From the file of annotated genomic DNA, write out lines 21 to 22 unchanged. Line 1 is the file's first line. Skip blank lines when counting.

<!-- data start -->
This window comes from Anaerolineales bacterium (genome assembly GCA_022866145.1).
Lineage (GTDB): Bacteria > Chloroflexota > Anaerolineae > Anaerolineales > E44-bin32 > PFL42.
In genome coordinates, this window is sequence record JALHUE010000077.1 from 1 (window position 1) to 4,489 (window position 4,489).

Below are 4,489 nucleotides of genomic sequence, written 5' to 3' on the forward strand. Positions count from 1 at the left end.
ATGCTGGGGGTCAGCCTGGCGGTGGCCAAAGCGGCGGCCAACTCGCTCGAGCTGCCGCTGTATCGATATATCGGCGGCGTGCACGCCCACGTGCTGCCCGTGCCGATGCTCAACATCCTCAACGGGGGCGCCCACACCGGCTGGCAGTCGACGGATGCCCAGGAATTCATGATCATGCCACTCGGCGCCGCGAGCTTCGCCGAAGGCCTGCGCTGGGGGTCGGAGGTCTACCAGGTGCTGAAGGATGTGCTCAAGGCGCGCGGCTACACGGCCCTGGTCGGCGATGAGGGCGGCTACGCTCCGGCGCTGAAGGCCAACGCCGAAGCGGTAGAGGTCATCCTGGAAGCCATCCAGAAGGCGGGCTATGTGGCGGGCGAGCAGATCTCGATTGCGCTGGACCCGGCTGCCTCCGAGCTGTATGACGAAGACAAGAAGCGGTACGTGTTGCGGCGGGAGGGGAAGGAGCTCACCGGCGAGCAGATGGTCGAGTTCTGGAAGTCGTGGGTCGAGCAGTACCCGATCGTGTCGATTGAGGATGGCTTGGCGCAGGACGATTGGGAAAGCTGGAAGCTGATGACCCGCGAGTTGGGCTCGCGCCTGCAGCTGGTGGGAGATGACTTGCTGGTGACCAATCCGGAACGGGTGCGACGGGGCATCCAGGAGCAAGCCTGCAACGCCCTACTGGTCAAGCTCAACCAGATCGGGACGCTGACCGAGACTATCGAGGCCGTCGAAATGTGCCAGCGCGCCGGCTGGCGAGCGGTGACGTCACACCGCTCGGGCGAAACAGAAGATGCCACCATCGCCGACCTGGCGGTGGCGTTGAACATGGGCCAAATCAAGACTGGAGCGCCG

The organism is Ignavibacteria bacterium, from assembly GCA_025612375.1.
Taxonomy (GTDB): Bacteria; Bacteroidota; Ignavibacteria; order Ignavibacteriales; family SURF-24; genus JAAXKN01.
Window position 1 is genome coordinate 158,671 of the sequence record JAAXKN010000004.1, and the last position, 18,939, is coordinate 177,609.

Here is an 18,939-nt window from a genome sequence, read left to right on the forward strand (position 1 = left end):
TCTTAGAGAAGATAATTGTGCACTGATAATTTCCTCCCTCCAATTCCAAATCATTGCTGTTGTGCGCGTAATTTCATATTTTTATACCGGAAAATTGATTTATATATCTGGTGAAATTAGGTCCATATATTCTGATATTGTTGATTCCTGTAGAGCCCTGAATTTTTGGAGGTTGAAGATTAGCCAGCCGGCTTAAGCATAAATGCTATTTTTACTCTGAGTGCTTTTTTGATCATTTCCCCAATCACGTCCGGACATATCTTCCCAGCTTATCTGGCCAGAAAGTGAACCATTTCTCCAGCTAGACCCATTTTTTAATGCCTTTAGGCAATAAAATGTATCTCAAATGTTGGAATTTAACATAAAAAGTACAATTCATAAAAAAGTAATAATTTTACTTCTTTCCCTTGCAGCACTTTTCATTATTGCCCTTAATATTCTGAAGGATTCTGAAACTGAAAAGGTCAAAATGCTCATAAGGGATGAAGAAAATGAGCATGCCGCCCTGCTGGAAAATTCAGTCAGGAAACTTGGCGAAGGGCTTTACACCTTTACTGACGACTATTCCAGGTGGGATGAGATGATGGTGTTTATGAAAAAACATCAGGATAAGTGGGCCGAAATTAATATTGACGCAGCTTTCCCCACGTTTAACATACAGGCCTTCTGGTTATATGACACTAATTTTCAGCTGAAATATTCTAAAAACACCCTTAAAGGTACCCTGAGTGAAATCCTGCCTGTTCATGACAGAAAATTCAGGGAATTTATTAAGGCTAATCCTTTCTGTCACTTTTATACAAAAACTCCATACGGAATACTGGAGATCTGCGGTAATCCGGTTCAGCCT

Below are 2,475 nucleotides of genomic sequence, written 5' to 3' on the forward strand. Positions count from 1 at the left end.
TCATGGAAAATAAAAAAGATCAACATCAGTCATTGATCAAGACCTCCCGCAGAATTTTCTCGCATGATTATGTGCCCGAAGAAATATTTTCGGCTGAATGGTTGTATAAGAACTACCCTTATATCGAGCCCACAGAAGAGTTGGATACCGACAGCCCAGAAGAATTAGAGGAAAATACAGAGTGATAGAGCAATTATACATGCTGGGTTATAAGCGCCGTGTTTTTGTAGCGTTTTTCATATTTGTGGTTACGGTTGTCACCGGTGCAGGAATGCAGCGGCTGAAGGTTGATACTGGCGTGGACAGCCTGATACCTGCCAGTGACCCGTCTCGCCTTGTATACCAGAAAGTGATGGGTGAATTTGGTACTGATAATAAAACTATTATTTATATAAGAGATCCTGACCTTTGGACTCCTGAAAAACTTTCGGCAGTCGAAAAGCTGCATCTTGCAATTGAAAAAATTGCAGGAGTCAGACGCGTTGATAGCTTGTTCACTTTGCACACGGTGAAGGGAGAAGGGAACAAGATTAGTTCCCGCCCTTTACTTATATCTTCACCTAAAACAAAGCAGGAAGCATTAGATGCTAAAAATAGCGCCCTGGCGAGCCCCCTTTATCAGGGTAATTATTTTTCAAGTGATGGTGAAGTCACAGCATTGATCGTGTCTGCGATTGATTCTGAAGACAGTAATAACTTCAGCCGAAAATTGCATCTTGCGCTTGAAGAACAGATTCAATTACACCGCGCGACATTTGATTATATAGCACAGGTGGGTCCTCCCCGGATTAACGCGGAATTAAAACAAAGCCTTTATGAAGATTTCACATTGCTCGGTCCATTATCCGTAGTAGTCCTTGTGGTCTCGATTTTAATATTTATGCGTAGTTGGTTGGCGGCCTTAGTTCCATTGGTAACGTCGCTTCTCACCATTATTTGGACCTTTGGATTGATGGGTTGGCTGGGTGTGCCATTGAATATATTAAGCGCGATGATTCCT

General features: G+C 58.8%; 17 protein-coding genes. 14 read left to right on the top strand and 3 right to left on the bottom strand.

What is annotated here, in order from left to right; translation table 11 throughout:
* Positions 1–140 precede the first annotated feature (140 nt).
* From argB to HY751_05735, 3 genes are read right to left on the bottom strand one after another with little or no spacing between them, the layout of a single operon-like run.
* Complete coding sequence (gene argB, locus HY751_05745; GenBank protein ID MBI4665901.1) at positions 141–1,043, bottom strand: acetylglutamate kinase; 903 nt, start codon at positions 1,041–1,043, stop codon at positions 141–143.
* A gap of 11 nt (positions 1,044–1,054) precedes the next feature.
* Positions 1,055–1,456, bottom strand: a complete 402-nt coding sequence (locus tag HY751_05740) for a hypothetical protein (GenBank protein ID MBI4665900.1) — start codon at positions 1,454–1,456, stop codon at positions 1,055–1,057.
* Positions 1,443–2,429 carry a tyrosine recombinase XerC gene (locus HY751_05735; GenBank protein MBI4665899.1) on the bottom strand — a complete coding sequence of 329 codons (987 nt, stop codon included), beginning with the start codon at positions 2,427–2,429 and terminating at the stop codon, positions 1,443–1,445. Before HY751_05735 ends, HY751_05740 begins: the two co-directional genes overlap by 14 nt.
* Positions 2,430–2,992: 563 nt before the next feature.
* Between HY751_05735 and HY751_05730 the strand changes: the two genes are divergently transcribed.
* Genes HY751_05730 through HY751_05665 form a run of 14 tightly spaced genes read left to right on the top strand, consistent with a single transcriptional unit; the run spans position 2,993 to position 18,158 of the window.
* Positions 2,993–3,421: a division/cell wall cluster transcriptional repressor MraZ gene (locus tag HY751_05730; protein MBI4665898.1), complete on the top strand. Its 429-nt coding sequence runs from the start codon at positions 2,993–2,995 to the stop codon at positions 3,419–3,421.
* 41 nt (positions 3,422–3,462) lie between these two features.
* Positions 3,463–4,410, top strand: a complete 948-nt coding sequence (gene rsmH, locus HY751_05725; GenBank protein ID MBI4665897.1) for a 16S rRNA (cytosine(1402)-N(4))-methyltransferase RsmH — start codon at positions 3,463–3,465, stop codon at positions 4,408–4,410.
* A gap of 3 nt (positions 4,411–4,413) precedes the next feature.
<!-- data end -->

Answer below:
* Positions 2,430–2,992: 563 nt before the next feature.
* Between HY751_05735 and HY751_05730 the strand changes: the two genes are divergently transcribed.